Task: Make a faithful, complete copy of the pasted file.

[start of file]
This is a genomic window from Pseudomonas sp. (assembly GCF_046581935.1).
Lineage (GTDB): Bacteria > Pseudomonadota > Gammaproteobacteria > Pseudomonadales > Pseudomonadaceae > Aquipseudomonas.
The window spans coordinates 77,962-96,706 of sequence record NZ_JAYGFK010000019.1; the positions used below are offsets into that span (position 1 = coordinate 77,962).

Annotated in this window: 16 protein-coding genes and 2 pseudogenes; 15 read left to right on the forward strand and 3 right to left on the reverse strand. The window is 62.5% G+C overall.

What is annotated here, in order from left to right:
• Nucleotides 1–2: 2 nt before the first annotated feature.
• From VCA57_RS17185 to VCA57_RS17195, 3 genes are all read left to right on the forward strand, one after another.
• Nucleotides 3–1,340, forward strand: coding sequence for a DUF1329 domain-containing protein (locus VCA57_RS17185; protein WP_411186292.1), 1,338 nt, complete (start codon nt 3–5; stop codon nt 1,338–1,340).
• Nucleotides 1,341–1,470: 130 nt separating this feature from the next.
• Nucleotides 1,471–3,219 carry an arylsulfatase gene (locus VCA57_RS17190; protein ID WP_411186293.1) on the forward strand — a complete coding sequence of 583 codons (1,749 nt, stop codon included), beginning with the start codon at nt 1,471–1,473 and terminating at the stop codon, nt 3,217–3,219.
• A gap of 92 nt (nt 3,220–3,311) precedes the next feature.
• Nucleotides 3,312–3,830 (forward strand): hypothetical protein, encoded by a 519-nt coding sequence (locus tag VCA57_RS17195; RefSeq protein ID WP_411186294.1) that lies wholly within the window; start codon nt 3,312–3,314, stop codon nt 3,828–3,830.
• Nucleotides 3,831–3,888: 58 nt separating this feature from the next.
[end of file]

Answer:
This is a genomic window from Pseudomonas sp. (assembly GCF_046581935.1).
Lineage (GTDB): Bacteria > Pseudomonadota > Gammaproteobacteria > Pseudomonadales > Pseudomonadaceae > Aquipseudomonas.
The window spans coordinates 77,962-96,706 of sequence record NZ_JAYGFK010000019.1; the positions used below are offsets into that span (position 1 = coordinate 77,962).

Annotated in this window: 16 protein-coding genes and 2 pseudogenes; 15 read left to right on the forward strand and 3 right to left on the reverse strand. The window is 62.5% G+C overall.

What is annotated here, in order from left to right:
• Nucleotides 1–2: 2 nt before the first annotated feature.
• From VCA57_RS17185 to VCA57_RS17195, 3 genes are all read left to right on the forward strand, one after another.
• Nucleotides 3–1,340, forward strand: coding sequence for a DUF1329 domain-containing protein (locus VCA57_RS17185; protein WP_411186292.1), 1,338 nt, complete (start codon nt 3–5; stop codon nt 1,338–1,340).
• Nucleotides 1,341–1,470: 130 nt separating this feature from the next.
• Nucleotides 1,471–3,219 carry an arylsulfatase gene (locus VCA57_RS17190; protein ID WP_411186293.1) on the forward strand — a complete coding sequence of 583 codons (1,749 nt, stop codon included), beginning with the start codon at nt 1,471–1,473 and terminating at the stop codon, nt 3,217–3,219.
• A gap of 92 nt (nt 3,220–3,311) precedes the next feature.
• Nucleotides 3,312–3,830 (forward strand): hypothetical protein, encoded by a 519-nt coding sequence (locus tag VCA57_RS17195; RefSeq protein ID WP_411186294.1) that lies wholly within the window; start codon nt 3,312–3,314, stop codon nt 3,828–3,830.
• Nucleotides 3,831–3,888: 58 nt separating this feature from the next.